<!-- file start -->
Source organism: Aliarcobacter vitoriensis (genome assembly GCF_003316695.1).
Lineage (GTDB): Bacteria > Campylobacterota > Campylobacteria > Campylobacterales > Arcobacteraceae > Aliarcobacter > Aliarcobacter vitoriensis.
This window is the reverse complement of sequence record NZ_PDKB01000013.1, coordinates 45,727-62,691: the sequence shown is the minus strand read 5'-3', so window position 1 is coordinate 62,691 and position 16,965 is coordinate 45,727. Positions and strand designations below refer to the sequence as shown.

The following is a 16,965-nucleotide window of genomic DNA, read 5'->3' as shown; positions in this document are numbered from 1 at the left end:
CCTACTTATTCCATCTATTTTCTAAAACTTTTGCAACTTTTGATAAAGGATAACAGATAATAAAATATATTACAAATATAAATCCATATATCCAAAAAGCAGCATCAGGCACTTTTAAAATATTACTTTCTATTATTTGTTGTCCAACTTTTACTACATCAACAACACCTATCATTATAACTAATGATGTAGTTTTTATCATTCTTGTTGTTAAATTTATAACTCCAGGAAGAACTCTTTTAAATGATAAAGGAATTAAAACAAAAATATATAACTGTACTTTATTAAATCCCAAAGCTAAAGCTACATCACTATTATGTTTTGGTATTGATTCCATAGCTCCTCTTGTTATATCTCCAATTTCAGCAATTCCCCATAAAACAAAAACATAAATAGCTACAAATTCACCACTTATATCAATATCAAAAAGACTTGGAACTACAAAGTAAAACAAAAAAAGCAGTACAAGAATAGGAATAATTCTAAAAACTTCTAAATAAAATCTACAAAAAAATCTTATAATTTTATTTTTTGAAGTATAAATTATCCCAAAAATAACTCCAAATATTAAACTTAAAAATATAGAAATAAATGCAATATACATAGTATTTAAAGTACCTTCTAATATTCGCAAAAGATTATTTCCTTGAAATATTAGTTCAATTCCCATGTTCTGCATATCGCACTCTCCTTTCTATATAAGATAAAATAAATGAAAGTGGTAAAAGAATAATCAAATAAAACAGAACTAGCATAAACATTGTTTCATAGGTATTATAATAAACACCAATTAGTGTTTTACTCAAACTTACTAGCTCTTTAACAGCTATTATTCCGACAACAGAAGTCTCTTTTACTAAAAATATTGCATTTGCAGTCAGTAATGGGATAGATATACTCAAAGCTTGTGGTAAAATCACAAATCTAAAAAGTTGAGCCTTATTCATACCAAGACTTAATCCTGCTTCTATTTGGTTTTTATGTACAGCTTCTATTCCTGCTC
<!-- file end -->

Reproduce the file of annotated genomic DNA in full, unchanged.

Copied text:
Source organism: Aliarcobacter vitoriensis (genome assembly GCF_003316695.1).
Lineage (GTDB): Bacteria > Campylobacterota > Campylobacteria > Campylobacterales > Arcobacteraceae > Aliarcobacter > Aliarcobacter vitoriensis.
This window is the reverse complement of sequence record NZ_PDKB01000013.1, coordinates 45,727-62,691: the sequence shown is the minus strand read 5'-3', so window position 1 is coordinate 62,691 and position 16,965 is coordinate 45,727. Positions and strand designations below refer to the sequence as shown.

The following is a 16,965-nucleotide window of genomic DNA, read 5'->3' as shown; positions in this document are numbered from 1 at the left end:
CCTACTTATTCCATCTATTTTCTAAAACTTTTGCAACTTTTGATAAAGGATAACAGATAATAAAATATATTACAAATATAAATCCATATATCCAAAAAGCAGCATCAGGCACTTTTAAAATATTACTTTCTATTATTTGTTGTCCAACTTTTACTACATCAACAACACCTATCATTATAACTAATGATGTAGTTTTTATCATTCTTGTTGTTAAATTTATAACTCCAGGAAGAACTCTTTTAAATGATAAAGGAATTAAAACAAAAATATATAACTGTACTTTATTAAATCCCAAAGCTAAAGCTACATCACTATTATGTTTTGGTATTGATTCCATAGCTCCTCTTGTTATATCTCCAATTTCAGCAATTCCCCATAAAACAAAAACATAAATAGCTACAAATTCACCACTTATATCAATATCAAAAAGACTTGGAACTACAAAGTAAAACAAAAAAAGCAGTACAAGAATAGGAATAATTCTAAAAACTTCTAAATAAAATCTACAAAAAAATCTTATAATTTTATTTTTTGAAGTATAAATTATCCCAAAAATAACTCCAAATATTAAACTTAAAAATATAGAAATAAATGCAATATACATAGTATTTAAAGTACCTTCTAATATTCGCAAAAGATTATTTCCTTGAAATATTAGTTCAATTCCCATGTTCTGCATATCGCACTCTCCTTTCTATATAAGATAAAATAAATGAAAGTGGTAAAAGAATAATCAAATAAAACAGAACTAGCATAAACATTGTTTCATAGGTATTATAATAAACACCAATTAGTGTTTTACTCAAACTTACTAGCTCTTTAACAGCTATTATTCCGACAACAGAAGTCTCTTTTACTAAAAATATTGCATTTGCAGTCAGTAATGGGATAGATATACTCAAAGCTTGTGGTAAAATCACAAATCTAAAAAGTTGAGCCTTATTCATACCAAGACTTAATCCTGCTTCTATTTGGTTTTTATGTACAGCTTCTATTCCTGCTC